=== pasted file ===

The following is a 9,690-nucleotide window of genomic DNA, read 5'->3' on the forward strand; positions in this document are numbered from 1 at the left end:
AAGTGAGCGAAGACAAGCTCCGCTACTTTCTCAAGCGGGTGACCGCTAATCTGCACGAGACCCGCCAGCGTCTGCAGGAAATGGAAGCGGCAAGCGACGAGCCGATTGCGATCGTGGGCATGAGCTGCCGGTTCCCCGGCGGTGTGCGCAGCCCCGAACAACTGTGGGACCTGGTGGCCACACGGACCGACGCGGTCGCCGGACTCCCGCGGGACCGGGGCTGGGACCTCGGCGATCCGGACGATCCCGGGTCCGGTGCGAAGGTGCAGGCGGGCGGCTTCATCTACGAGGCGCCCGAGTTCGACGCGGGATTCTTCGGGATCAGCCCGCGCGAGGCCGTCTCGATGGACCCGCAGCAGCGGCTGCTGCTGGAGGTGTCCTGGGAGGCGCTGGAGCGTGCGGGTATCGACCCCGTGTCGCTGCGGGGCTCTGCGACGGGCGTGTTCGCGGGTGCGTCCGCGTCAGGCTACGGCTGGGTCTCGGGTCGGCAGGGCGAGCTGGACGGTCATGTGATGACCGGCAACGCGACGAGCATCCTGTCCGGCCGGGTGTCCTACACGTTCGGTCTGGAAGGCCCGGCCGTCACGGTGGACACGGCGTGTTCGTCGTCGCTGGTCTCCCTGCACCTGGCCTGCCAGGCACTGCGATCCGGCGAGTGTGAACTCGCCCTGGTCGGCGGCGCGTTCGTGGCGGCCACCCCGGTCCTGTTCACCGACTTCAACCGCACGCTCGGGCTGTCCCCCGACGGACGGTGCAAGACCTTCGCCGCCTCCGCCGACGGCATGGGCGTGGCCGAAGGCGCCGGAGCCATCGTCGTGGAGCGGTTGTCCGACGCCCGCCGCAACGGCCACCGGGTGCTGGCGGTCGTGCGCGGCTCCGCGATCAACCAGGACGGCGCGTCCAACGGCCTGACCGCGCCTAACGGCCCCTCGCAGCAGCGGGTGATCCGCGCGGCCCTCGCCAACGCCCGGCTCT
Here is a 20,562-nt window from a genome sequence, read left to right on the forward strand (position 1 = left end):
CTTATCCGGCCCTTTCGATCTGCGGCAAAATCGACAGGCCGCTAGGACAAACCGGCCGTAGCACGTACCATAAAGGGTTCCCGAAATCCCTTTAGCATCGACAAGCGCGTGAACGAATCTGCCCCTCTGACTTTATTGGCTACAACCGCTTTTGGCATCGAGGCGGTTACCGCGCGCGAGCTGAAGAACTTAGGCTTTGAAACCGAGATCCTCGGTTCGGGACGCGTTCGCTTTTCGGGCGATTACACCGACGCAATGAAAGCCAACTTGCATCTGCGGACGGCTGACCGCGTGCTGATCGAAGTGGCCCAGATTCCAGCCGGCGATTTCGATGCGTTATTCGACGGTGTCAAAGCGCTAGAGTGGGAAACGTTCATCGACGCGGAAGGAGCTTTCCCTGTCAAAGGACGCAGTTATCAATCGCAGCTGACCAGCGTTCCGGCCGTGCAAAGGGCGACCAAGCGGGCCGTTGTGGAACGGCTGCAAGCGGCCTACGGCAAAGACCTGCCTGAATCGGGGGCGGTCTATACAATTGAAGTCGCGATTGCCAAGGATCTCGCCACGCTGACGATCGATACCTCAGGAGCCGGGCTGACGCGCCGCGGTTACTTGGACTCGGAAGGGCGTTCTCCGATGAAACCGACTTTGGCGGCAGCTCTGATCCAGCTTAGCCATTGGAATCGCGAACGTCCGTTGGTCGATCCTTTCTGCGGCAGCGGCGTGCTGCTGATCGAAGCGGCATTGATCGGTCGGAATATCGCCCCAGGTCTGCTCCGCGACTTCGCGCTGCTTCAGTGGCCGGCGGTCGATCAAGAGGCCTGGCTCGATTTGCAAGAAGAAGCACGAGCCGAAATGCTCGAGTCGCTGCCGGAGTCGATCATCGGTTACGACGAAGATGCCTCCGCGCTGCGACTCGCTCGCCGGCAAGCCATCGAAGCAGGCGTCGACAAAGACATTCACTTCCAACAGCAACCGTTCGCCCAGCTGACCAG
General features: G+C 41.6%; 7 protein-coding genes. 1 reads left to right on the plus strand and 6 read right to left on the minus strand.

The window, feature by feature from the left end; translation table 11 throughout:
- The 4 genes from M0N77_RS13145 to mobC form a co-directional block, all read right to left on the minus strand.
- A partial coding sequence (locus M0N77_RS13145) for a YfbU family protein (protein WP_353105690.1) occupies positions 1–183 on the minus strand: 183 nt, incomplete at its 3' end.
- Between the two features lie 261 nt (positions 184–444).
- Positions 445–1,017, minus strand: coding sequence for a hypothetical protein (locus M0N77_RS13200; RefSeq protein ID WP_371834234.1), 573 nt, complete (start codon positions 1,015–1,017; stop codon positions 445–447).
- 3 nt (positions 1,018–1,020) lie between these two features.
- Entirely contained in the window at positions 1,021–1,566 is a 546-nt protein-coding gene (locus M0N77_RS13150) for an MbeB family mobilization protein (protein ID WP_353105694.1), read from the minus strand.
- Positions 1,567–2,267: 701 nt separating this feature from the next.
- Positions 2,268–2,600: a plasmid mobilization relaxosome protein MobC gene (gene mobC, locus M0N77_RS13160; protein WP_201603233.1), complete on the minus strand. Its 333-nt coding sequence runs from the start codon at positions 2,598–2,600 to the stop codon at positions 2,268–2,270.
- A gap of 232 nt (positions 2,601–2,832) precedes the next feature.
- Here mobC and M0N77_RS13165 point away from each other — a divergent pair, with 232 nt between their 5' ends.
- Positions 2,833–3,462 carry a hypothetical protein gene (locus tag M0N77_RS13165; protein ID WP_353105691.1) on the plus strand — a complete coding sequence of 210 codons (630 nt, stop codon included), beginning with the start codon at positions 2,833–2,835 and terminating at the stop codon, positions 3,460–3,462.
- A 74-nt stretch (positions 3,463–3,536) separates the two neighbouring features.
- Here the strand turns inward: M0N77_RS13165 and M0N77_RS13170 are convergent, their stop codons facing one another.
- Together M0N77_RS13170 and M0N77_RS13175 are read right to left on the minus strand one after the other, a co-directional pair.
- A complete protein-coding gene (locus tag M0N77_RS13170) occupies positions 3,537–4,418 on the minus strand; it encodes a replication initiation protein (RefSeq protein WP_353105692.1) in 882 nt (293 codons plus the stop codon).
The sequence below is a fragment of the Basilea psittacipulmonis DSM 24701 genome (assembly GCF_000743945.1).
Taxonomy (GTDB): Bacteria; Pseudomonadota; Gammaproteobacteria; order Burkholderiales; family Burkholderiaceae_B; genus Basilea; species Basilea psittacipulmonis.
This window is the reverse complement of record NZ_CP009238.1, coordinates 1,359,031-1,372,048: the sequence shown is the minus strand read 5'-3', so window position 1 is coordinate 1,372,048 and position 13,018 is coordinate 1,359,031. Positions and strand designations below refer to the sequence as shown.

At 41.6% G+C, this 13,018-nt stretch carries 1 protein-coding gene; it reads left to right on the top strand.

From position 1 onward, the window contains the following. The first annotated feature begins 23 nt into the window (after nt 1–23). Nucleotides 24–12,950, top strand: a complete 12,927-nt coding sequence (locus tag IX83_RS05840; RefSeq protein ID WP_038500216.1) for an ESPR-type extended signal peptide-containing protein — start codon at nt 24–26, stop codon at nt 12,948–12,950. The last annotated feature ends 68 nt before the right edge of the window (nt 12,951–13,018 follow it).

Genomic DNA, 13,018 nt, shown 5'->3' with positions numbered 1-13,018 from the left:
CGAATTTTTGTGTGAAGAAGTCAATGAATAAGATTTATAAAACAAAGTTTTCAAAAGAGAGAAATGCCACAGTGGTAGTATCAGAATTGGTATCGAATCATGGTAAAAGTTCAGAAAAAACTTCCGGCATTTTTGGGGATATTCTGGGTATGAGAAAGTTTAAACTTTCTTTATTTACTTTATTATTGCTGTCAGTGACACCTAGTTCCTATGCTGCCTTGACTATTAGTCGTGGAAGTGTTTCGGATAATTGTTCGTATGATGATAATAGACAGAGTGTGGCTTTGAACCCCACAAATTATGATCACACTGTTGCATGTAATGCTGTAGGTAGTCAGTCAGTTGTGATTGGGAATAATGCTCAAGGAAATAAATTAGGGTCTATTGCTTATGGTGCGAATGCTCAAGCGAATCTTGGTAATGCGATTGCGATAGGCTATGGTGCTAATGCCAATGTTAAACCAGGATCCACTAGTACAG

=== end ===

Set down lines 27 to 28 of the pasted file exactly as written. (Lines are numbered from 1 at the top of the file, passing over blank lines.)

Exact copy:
Genomic DNA, 13,018 nt, shown 5'->3' with positions numbered 1-13,018 from the left:
CGAATTTTTGTGTGAAGAAGTCAATGAATAAGATTTATAAAACAAAGTTTTCAAAAGAGAGAAATGCCACAGTGGTAGTATCAGAATTGGTATCGAATCATGGTAAAAGTTCAGAAAAAACTTCCGGCATTTTTGGGGATATTCTGGGTATGAGAAAGTTTAAACTTTCTTTATTTACTTTATTATTGCTGTCAGTGACACCTAGTTCCTATGCTGCCTTGACTATTAGTCGTGGAAGTGTTTCGGATAATTGTTCGTATGATGATAATAGACAGAGTGTGGCTTTGAACCCCACAAATTATGATCACACTGTTGCATGTAATGCTGTAGGTAGTCAGTCAGTTGTGATTGGGAATAATGCTCAAGGAAATAAATTAGGGTCTATTGCTTATGGTGCGAATGCTCAAGCGAATCTTGGTAATGCGATTGCGATAGGCTATGGTGCTAATGCCAATGTTAAACCAGGATCCACTAGTACAG